The Marmite nature of LinkedIn Notifications

Well, as the phrase goes, you either love them or hate them but one thing that you’ll find it difficult to do is simply miss notifications on LinkedIn … and that’s probably a good thing, given what they are trying to achieve. 🙂

As with so many things on LinkedIn, the issue arises because people want to use the site in different ways and so something which one person finds of value, another might consider to be a waste of time or better suited to a site like Facebook. And so it is with LinkedIn Notifications. So the challenge we face is how to get the best out of them and to avoid the annoyance that people feel that they are in some way irrelevant and intrusive.

Luckily, and again like so much on LinkedIn, you can customise this section allowing you to see the ones that you are interested in and hide those that for you are simply irrelevant noise.

So what are Notifications?

Notifications do very much what they say on the tin – they simply notify you when something which is deemed of interest or importance to you happens. You’ll find them in the main menu and they appear for a number of very different reasons.

Some of the main ones are when someone:

i) Changes a job

ii) Views your Profile page

iii) Comments on one of your posts or updates

iv) Mentions you in one of their posts

v) Has a Work Anniversary

vi) Celebrates a birthday

vii) Has moved to a new job

viii) Likes or replies to a comment you’ve made

ix) Follows you

x) Have received a milestone number of views of your post

xi) Leaves you an endorsement or Recommendation

xii) Likes a post you’ve published

Basically it makes you aware of a huge number of really quite important opportunities to engage with others on LinkedIn, exactly the reason that we (or at least most of us) are on LinkedIn in the first place.

Notifications can be a great engagement tool

So as I hope you’re beginning to see, notifications can be a very good thing rather than an intrusive pain in the ‘proverbial’, but you’ll need to ensure that they are working for you in the way that you want them to.

For me (and how I use LinkedIn), engagement is the name of the game – essentially talking to people, when you strip it back to basics. In my LinkedIn workshops, I always present the analogy that LinkedIn is like a big room full of all sorts of people. I need to identify and target the ones I want to talk to – to know when one of them is talking about me or when someone I have worked with is referring to something I have done for them is absolute gold dust.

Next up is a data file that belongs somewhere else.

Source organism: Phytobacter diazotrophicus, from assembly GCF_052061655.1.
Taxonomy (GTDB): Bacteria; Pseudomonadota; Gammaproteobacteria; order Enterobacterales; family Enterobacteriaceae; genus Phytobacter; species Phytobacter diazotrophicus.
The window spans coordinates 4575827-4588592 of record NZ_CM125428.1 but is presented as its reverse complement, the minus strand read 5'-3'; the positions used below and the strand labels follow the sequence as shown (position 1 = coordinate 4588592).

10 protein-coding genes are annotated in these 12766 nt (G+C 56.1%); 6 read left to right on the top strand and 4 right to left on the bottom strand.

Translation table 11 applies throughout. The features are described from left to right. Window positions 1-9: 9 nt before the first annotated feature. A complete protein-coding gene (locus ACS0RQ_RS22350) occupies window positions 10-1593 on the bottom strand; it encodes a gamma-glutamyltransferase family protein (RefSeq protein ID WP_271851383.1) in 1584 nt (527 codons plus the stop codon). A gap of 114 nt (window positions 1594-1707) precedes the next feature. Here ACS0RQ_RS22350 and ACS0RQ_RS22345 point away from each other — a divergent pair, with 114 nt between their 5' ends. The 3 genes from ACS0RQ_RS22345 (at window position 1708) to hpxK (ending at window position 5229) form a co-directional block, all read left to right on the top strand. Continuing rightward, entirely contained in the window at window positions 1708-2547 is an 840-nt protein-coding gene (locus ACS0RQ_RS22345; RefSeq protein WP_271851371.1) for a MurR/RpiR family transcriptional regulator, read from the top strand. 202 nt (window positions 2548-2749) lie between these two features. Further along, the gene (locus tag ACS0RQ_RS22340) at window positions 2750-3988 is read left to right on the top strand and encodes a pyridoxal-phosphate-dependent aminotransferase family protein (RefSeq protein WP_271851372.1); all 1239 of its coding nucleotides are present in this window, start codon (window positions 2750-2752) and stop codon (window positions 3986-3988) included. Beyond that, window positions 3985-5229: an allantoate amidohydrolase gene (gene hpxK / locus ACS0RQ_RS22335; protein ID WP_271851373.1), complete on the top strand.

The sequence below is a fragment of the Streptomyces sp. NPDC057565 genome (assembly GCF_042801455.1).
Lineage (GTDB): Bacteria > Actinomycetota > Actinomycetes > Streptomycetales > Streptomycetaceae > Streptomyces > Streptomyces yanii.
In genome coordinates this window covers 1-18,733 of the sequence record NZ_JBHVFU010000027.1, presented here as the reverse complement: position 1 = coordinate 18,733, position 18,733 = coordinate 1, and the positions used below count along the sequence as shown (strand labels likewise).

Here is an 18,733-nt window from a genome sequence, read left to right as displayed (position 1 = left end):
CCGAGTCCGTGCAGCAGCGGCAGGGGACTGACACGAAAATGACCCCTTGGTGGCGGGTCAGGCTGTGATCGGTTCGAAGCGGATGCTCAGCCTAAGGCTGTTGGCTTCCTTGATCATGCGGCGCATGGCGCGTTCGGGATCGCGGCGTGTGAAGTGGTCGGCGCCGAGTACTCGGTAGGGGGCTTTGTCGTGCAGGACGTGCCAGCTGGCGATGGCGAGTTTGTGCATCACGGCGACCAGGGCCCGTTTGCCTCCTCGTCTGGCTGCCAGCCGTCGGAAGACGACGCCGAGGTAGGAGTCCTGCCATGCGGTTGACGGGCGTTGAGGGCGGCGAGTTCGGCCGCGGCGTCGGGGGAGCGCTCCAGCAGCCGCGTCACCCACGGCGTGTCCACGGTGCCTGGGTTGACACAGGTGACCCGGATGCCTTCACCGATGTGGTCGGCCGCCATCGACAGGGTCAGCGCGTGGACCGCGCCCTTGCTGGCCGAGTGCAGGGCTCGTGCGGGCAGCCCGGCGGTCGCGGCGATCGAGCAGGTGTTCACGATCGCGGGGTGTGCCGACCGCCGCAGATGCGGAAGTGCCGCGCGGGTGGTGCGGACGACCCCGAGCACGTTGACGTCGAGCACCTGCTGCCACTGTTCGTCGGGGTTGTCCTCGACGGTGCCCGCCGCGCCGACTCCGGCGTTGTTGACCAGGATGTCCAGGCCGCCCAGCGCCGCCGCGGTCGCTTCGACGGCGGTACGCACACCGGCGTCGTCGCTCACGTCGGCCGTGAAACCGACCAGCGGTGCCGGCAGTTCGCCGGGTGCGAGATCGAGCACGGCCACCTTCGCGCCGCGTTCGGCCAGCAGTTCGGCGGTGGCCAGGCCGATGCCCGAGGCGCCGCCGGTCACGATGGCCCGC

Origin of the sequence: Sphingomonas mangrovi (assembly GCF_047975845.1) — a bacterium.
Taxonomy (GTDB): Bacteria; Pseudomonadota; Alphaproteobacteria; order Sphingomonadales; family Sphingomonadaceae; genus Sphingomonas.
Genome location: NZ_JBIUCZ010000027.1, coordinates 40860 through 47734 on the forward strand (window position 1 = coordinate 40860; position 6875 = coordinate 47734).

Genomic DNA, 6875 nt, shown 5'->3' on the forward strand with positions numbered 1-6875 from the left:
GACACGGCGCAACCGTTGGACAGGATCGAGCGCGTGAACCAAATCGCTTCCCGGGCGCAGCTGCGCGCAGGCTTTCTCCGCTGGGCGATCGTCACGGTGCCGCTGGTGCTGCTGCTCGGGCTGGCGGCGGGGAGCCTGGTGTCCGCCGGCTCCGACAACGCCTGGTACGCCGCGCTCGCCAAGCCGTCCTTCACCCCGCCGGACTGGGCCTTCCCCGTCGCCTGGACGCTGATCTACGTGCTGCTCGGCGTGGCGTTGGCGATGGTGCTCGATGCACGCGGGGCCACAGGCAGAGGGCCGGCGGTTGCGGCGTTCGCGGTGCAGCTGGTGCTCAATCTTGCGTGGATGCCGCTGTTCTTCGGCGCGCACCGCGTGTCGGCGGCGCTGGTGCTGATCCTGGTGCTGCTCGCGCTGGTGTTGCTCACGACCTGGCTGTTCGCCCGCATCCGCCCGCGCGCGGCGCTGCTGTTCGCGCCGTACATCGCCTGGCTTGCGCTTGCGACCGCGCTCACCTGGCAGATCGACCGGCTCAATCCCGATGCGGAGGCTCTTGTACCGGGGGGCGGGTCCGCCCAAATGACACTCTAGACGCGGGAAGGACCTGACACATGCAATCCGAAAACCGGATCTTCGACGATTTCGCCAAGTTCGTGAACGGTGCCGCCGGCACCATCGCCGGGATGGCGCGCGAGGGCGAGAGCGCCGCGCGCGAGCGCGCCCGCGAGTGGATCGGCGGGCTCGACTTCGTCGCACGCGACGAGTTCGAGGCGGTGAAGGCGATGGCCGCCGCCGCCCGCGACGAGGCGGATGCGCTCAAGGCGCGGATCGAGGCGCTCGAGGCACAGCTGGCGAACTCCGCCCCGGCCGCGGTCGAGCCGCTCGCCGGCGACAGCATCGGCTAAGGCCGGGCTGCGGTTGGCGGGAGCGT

That’s exactly what notifications can deliver – a great source of information about who, how and why people want to engage!

The issue arises though because we all work in different ways and so not all notifications are relevant to us all. Personally, I don’t start wishing my connections Happy Birthday just because LinkedIn tells me to. It’s not that I’m a grumpy old bugger (well, maybe sometimes), it’s just not me.

Likewise, I tend not to indulge in wishing people Happy Work Anniversary either – for many people though, they love to do this. Each to their own and I’m certainly not going to knock that. All I do is ignore or turn off the ones I don’t favour, allowing me to concentrate on the ones I do.

For those do employ, I try to make sure that:

  • I congratulate relevant people on their new roles
  • I visit back to the comments I’ve left on others posts to see if I can add further value to the conversation
  • if people have commented on mine I try to ensure I thank them and answer any queries they’ve raised

… and a whole host of other relationship building reminders and actions.

After all, in that big room analogy I talked about earlier, if you were mid conversation with someone, you wouldn’t just walk away without answering them would you? Hhhmmmm …?

How do I turn them off?

If you are still unconvinced, then knowing how to turn them off might be a useful piece for me to add here.

It is actually very easy to turn off the notifications – they can all be managed directly from the Notifications tab and will allow you to determine which types of updates you’d like to receive and which you’d prefer not to.

Changing notification preferences

To turn off a notification update:

1. Click the Notifications icon at the top of your LinkedIn homepage.
2. Click the icon to the right of the notification.
3. Select Turn off all notifications of this type.

Once you’ve turned off a notification update, all existing notifications for this type will be removed from the Notifications tab and you’ll no longer receive these alerts. You can find a list notification updates you’ve turned off, on the Notifications tab … and should you regret turning them off, then you can reverse the process from here too.

So what should I do now?

Well, possibly nothing.

The aim of this post was to inform you about the options that you have – however, as I mentioned earlier in the article, the only person who can decide which set up is best for you, is YOU. From my perspective, I leave them all on – I do, however, ignore the vast majority of happy birthday and happy work anniversary announcements, though I could turn them off if truth be told.

However, I pay very close attention to new job announcements and will often congratulate my connection about the move (with a personal message, not the default of course). I also follow carefully the conversations I’m engaged in and those where I have been mentioned – all give me opportunities to thank those taking about me and to help those looking for help using LinkedIn, thereby raising my own visibility.

I would encourage you to think about what would give you most benefit too.

And as an aside: if you share the post on LinkedIn then I should be notified and it gives me the chance to comment or thank you for that if appropriate. Now, what could be nicer than that?

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